New research shows that the new strain of SARS-CoV-2 virus remains deep in the lung tissue of people who have recovered from COVID-19.
A recent Chinese study found that traditional SARS-CoV-2 viruses cannot be detected because they are located deep in the lungs of patients who have recovered from COVID-19, according to the South China Morning Post.
The findings, published in China’s journal Cell Research on April 28, partly explain why there was an increase in patients who were again positive for COVID-19 after they recovered.
Dr Bian Xiuwu, who led the research team from Chongqing Military Medical University (China), said: “Our work provided the first pathological evidence of the surviving SARS-CoV-2 virus. in a patient’s lungs was discharged with three negative results “.
The virus is deep and does not cause symptoms
According to the South China Morning Post, this study is based on the examination of a 78-year-old woman who died from COVID-19.
On January 27, the old lady was taken to Tam Hiep Central Hospital in Chongqing City. She was positive for COVID-19 and later developed symptoms of the disease.
On February 13, she was discharged from the hospital after receiving treatment and three were negative for COVID-19. The sample for COVID-19 test was taken from her nose and throat. However, one day later, the old lady suffered a heart attack and died.
Doctors observe the lungs of COVID-19-infected patients in February 2020 in Wuhan City, Hubei Province (China).
Through the above case, Dr. Bian and colleagues concluded in the study that: “It is necessary to quickly understand the pathogenesis mechanism in COVID-19 patients. Health authorities have not yet determined how the virus has affected. the body has recovered from COVID-19 “.
After autopsy, the COVID-19 was not found in the lady’s liver, heart, intestines, skin or bone marrow.
However, they discovered an entirely new strain of virus in the deep tissue of her lungs. Observing on a microscope, they found the virus still exists in a crown-like coating.
These new hidden strains do not cause any noticeable symptoms. Therefore, mass testing methods that are not available from the lungs will not be visible.
Dr. Bian’s team suggested that a careful review of the patient’s lungs was required before they were discharged from the hospital to find the remaining strains.
To do this, a bronchodilator (BL) technique is used, which involves putting a tube of fluid into the lungs of the patient through the mouth and carrying out a pump. Such diagnostic procedures are extremely complex, time-consuming, and costly.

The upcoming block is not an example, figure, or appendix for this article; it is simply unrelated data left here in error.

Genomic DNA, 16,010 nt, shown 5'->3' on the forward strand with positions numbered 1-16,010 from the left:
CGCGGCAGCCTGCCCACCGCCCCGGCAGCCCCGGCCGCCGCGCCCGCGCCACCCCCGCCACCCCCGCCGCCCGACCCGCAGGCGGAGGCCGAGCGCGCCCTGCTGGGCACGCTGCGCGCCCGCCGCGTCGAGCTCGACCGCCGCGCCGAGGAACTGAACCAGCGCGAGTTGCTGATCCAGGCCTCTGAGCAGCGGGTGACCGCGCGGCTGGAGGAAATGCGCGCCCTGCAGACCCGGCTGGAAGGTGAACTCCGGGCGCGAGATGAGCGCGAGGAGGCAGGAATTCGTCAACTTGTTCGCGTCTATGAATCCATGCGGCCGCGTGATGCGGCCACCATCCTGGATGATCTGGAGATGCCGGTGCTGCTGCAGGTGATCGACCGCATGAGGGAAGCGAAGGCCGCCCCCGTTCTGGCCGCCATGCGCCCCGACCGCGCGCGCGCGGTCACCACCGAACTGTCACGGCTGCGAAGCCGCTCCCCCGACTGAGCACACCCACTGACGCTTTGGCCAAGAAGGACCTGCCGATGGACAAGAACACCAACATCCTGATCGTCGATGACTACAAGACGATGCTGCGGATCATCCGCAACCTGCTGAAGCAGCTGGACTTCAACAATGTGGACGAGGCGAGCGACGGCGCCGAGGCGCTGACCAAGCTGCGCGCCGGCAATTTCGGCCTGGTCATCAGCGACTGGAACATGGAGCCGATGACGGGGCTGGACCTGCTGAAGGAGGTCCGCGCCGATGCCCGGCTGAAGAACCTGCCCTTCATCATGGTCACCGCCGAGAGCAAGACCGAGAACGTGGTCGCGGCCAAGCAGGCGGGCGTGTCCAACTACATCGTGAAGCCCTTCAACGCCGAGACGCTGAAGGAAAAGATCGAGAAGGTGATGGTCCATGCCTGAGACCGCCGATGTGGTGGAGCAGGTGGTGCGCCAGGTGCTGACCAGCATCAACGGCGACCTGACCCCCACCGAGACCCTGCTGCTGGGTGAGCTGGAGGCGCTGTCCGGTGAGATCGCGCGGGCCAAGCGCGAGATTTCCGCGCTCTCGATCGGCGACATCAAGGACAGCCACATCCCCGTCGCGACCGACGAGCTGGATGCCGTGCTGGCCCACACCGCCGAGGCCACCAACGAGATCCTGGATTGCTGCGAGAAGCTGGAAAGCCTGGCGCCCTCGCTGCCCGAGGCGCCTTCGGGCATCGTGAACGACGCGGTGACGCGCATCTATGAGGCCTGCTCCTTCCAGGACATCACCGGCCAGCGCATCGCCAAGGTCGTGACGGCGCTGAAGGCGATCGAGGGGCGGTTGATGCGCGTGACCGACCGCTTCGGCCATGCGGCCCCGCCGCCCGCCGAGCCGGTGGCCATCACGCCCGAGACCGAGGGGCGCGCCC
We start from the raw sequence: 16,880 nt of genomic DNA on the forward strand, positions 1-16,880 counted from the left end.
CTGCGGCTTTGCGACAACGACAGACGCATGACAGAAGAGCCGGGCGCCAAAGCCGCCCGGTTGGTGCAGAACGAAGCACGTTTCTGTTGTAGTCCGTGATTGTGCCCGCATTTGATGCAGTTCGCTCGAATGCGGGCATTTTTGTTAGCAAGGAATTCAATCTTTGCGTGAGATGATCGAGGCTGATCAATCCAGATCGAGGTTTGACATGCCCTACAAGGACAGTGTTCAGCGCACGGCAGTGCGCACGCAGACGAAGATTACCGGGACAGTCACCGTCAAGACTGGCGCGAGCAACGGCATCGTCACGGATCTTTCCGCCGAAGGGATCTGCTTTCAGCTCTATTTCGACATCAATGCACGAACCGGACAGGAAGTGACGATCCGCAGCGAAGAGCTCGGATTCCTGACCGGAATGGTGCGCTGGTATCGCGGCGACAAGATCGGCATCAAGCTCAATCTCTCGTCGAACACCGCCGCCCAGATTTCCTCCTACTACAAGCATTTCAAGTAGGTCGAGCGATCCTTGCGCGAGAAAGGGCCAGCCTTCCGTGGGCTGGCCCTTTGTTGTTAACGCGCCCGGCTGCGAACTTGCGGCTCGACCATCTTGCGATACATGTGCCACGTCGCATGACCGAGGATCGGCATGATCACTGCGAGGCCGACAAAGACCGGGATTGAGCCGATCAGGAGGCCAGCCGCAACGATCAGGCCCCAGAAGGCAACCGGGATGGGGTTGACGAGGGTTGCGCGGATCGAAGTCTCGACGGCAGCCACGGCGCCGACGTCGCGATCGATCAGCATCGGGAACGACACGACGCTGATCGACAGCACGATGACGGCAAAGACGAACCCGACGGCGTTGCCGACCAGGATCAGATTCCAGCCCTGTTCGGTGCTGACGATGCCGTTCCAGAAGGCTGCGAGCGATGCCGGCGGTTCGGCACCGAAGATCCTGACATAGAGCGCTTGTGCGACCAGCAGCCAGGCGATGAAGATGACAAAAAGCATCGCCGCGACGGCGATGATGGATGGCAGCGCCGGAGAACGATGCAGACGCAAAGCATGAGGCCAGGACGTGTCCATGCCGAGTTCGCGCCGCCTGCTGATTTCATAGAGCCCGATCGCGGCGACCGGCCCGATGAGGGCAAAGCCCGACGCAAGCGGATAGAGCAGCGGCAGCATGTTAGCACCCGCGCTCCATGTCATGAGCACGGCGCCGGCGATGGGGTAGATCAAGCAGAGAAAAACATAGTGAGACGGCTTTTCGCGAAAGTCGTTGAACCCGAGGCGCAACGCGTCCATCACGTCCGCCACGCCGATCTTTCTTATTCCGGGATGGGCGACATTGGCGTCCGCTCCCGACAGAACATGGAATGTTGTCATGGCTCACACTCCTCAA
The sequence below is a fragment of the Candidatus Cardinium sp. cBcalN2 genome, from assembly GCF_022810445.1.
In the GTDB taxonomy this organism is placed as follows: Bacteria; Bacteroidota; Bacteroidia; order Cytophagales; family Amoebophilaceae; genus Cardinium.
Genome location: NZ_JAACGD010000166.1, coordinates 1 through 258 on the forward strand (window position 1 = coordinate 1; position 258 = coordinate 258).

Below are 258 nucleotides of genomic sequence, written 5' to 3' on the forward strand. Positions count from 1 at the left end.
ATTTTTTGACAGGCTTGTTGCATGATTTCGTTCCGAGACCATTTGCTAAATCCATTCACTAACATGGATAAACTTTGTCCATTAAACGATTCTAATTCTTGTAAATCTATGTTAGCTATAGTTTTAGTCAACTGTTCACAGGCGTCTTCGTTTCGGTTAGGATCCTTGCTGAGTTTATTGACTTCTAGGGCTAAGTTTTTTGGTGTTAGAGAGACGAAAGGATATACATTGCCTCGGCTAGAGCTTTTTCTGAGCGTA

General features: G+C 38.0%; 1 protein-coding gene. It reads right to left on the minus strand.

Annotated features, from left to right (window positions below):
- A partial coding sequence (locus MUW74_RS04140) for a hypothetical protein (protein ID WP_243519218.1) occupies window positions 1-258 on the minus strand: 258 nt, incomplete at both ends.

“This is an unrealistic thing. Patients will suffer too much and there is no guarantee of 100% accuracy,” said an anonymous doctor at a hospital in Beijing.
Find the cause
South China Morning Post, citing a South Korean health agency since early April, said the country had detected 160 patients recovering for a second positive result with COVID-19. Similar reports have appeared in mainland China, Taiwan and Hong Kong, as well as in countries like the Philippines and Vietnam.
The World Health Organization (WHO) is investigating why some people who have recovered from COVID-19 are positive for COVID-19. Last week, the WHO said there was no evidence that a person who was infected with COVID-19 was not reinfected again.
Some scientists speculate that re-positive for COVID-19 is due to a test error. They said some of the tools gave false results because there were few specimens on the kit, or because the device was dirty.
Scientists say there are still errors in COVID-19 sampling. Photo: SOUTH CHINA MORNING POST
In addition, last month, a team in China found that in some people who recovered from illness, especially young people, had too few antibodies. Therefore, these people can be reinfected and their resistance cannot fight against the virus remaining in them.
Professor Zhong Nanshan, a leading Chinese respiratory disease expert and scientific adviser to the Chinese government, said that most of the positive test results returned from recovered patients could be due to genes. in fragmented virus.
Zhong Nanshan also said that there is currently no direct evidence of whether a person who is re-positive for COVID-19 can infect others.